For scouts who have just joined your pack, the first few weeks of Cub activities are very important. Even though they are officially members of your pack, most parents during the first few weeks are still making up their minds on whether this scouting stuff is worth their time and effort. They are still in an assessment stage. Help them make the choice to stay with your pack. Be sure your pack is welcoming to new families and that they are introduced to pack and den leadership. They may have lots of questions. You should answer their questions, but don’t overwhelm them with information. It is important to stay in contact with parents during the first few weeks so they will decide that this is something they want to continue to be a part of.

Email is very helpful with pack communication. Regular email reminders about upcoming events and activities can help ensure good attendance. I also recommend making and distributing periodic newsletters with upcoming events, contacts, and frequently asked questions (FAQ’s) as well as announcements of rank badges that have been earned.

Speaking of advancements, be sure your scouts are progressing as they should on their rank badges. If you see that someone is not coming along on their badge, touch base and see if there are any problems that can be addressed. Getting the rank badges earned and awarded is not only important for the boy’s sake, it also helps keep the boys and their parents wanting to come back.
Good communication can have a big impact on Cub Scout retention and keeping your pack running well.

#5 – Summer.


Don’t stop your Cub Scout program for summer. Summer is when boys have the most free time on their hands, and it is when they need Cub Scouting the most.

“But won’t our boys and leaders be out of town on vacation during the summer?” Usually they will only be gone for a couple of weeks at most during the summer. Of course, you may need to pool your leadership resources on some weeks as some of your leaders are gone, but your pack boys and parents will be glad that your are still doing cool stuff during summer break.

Our pack started having an active summer program two summers ago, and it has worked out great for us. It has helped us with Cub retention over the summer and has been a big boost for May recruiting.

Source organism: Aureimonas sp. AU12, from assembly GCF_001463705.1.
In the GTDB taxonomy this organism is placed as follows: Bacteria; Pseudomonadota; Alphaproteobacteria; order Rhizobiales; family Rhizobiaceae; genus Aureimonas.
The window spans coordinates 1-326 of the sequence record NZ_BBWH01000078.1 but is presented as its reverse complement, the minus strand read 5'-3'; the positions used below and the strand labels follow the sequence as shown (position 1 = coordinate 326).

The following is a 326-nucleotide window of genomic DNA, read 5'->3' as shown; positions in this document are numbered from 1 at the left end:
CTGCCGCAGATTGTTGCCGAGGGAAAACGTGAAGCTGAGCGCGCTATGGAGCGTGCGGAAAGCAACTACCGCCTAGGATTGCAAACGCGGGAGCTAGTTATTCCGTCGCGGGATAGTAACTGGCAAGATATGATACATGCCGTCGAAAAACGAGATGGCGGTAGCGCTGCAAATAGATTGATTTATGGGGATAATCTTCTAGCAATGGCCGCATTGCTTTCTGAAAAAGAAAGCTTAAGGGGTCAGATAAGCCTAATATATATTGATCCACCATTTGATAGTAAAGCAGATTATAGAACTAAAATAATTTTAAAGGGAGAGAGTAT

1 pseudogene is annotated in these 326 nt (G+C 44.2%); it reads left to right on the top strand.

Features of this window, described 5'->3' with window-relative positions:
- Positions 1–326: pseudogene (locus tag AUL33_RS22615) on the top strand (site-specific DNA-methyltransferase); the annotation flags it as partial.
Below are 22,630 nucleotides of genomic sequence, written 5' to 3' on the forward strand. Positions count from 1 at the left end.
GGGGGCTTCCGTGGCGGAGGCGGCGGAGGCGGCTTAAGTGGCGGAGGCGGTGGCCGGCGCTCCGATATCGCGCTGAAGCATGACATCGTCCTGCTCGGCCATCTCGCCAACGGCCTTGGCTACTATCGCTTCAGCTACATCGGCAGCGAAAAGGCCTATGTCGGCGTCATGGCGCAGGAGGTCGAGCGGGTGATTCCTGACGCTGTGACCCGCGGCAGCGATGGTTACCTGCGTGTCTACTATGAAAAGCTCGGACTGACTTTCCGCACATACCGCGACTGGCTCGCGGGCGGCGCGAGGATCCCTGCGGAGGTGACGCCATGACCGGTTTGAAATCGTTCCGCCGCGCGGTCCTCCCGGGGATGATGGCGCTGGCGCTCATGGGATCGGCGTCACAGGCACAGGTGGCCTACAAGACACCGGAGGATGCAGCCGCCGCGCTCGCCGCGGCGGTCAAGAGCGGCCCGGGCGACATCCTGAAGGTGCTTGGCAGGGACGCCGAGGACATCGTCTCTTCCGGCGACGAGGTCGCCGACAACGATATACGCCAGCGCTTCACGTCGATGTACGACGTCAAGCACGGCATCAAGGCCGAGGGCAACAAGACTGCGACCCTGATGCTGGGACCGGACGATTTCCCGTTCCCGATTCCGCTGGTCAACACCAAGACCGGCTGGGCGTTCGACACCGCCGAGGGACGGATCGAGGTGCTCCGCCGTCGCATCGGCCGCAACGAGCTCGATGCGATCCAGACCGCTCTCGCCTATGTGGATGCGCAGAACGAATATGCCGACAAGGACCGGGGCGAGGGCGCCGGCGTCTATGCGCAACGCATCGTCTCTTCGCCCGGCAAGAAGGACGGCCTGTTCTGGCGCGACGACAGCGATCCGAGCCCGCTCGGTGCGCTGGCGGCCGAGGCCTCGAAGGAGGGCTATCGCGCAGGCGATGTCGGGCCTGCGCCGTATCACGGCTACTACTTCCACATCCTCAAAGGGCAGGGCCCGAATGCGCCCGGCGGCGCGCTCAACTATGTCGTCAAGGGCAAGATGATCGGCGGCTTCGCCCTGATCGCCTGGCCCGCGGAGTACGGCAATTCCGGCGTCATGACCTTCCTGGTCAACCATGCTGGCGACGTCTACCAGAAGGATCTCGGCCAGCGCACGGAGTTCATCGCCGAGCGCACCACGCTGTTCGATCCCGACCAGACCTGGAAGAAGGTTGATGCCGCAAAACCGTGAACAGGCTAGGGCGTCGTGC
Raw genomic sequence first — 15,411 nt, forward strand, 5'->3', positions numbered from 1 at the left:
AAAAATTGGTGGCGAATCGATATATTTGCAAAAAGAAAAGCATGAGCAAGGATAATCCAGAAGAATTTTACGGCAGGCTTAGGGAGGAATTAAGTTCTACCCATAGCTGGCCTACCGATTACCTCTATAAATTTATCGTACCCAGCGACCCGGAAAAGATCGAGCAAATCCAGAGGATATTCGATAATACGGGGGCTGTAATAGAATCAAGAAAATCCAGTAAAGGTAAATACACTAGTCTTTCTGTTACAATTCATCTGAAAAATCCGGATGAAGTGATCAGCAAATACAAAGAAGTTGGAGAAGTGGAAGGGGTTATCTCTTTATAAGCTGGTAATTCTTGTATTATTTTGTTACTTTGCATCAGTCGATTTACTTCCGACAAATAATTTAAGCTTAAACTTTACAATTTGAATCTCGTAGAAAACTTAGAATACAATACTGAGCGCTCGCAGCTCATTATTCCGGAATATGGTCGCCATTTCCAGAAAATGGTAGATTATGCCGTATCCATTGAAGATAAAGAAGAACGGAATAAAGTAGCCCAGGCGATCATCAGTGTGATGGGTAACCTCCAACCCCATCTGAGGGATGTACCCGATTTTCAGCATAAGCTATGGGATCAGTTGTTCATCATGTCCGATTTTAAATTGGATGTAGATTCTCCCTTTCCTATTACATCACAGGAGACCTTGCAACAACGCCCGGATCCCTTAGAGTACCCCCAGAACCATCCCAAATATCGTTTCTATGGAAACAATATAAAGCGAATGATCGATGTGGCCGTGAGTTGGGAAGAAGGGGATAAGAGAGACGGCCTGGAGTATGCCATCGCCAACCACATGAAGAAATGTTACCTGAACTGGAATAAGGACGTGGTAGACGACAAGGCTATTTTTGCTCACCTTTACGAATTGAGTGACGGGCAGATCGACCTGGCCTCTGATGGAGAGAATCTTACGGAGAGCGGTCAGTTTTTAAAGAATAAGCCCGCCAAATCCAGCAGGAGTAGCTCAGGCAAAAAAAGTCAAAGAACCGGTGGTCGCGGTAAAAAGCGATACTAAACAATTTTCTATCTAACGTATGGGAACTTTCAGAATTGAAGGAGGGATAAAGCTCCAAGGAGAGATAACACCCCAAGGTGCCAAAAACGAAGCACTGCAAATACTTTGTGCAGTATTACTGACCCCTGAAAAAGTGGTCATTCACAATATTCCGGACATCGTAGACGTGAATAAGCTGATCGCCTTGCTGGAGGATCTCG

It is a lot easier to keep your scouts coming to your scouting program in the fall if you haven’t stopped for a three-month break. Cub Scouts are much more likely to drop out in the fall if they haven’t done any Cub Scout activities all summer.

Having an active summer can help with May recruiting as a lot of parents in May are looking for something for their kids to do during the summer. Cub Scouts is a great thing for boys to be doing during the summer.


Having an active summer program can qualify your boys to earn the National Summertime Pack Award (Link) and can help them earn the Cub Scout Outdoor Activity Award (Link).
This link is to a good article from the May 2002 Scouting magazine on the benefits of having an active summer program. Link

Cub Scouting in the summer is great. If your pack doesn’t have a summer program, now is the time to start.

#6 – Schedule.


Making and distributing a schedule several months in advance can be a boost for your pack in several ways.

For one thing, it will make your pack look fun and exciting. Just telling your scouts and parents that your pack does hiking, camping, outdoor games, Pinewood Derby, etc. is fine, but it is more convincing if you can hand out a schedule that shows that you have committed your plans to paper.
A schedule will also help with new scout recruiting. Your schedule will show new recruits that your pack is well-run, organized, and lots of fun. It will help convince boys and their families that your Cub Scout program is where they want to be. Making a schedule will also help ensure that your pack follows through and does the Cub Scouting things your boys would like to do.

The best way to be sure your pack does things like hiking and camping is to set a date, make a schedule, and get it distributed. If you don’t make a schedule, it is easier for your pack to let the time slip by and not do the stuff you hoped you would.

In our pack, we hand out a 1st-3rd grader schedule (Link) and a Webelos schedule (Link) every few months to let our scouts and families know what events and activities are coming up with our pack. We use the same (or similar) flyers for our recruiting. Our schedules have helped our pack a great deal with recruiting new boys and with retaining our current members.

The important thing is to plan cool Cub Scouting stuff and distribute your schedule so current scouts and potential recruits will know about the awesome stuff boys in your pack get to do.

#7 – Webelos Appeal.


Although the boys in your pack are all kids, they are not all young kids. They probably range from 6 to 11 years old.

There is a lot of difference between 6 and 7 year olds and 10 and 11 year olds. Some activities that are a lot of fun for your Tiger and Wolf dens would be way too young and kiddie-ish for most Webelos Scouts.

It’s not a great idea to have your entire pack doing an activity that will make your Webelos Scouts feel like they are back in nursery school. For example, singing “I’m a Little Teapot” can be a lot of fun for your Tigers, but if you make your Webelos join in many songs like that, they may just look at each other and say “We’re too old for this.” and not come back.

One of the great things about putting on a Cub Scout program is seeing how much boys grow and develop from the time they are first grade Tigers until they are fifth-grade Webelos. Be sure most of your pack activities are designed for the interests and needs of all your boys.